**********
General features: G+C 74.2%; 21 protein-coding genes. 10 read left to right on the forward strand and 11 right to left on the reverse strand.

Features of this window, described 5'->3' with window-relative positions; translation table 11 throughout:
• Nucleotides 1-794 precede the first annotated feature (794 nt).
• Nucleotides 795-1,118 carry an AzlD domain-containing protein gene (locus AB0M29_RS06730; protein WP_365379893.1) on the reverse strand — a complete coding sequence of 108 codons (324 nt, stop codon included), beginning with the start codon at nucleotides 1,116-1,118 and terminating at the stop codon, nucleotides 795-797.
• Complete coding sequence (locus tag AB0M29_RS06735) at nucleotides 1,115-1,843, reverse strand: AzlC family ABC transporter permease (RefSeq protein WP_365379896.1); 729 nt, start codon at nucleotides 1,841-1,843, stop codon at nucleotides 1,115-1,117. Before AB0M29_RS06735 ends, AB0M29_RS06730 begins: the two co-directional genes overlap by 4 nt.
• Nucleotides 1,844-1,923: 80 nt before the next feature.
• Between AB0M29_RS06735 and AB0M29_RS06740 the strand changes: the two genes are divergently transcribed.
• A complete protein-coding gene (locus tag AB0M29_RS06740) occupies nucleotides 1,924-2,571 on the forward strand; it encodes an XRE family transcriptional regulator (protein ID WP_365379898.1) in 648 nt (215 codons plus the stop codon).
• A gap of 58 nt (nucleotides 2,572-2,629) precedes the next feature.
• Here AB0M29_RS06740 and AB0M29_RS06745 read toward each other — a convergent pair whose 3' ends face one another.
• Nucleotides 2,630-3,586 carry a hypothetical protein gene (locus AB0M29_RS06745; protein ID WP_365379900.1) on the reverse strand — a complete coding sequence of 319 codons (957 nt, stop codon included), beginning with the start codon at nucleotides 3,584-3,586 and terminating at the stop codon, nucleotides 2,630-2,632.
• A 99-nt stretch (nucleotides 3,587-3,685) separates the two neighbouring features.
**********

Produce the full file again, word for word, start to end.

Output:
General features: G+C 74.2%; 21 protein-coding genes. 10 read left to right on the forward strand and 11 right to left on the reverse strand.

Features of this window, described 5'->3' with window-relative positions; translation table 11 throughout:
• Nucleotides 1-794 precede the first annotated feature (794 nt).
• Nucleotides 795-1,118 carry an AzlD domain-containing protein gene (locus AB0M29_RS06730; protein WP_365379893.1) on the reverse strand — a complete coding sequence of 108 codons (324 nt, stop codon included), beginning with the start codon at nucleotides 1,116-1,118 and terminating at the stop codon, nucleotides 795-797.
• Complete coding sequence (locus tag AB0M29_RS06735) at nucleotides 1,115-1,843, reverse strand: AzlC family ABC transporter permease (RefSeq protein WP_365379896.1); 729 nt, start codon at nucleotides 1,841-1,843, stop codon at nucleotides 1,115-1,117. Before AB0M29_RS06735 ends, AB0M29_RS06730 begins: the two co-directional genes overlap by 4 nt.
• Nucleotides 1,844-1,923: 80 nt before the next feature.
• Between AB0M29_RS06735 and AB0M29_RS06740 the strand changes: the two genes are divergently transcribed.
• A complete protein-coding gene (locus tag AB0M29_RS06740) occupies nucleotides 1,924-2,571 on the forward strand; it encodes an XRE family transcriptional regulator (protein ID WP_365379898.1) in 648 nt (215 codons plus the stop codon).
• A gap of 58 nt (nucleotides 2,572-2,629) precedes the next feature.
• Here AB0M29_RS06740 and AB0M29_RS06745 read toward each other — a convergent pair whose 3' ends face one another.
• Nucleotides 2,630-3,586 carry a hypothetical protein gene (locus AB0M29_RS06745; protein ID WP_365379900.1) on the reverse strand — a complete coding sequence of 319 codons (957 nt, stop codon included), beginning with the start codon at nucleotides 3,584-3,586 and terminating at the stop codon, nucleotides 2,630-2,632.
• A 99-nt stretch (nucleotides 3,587-3,685) separates the two neighbouring features.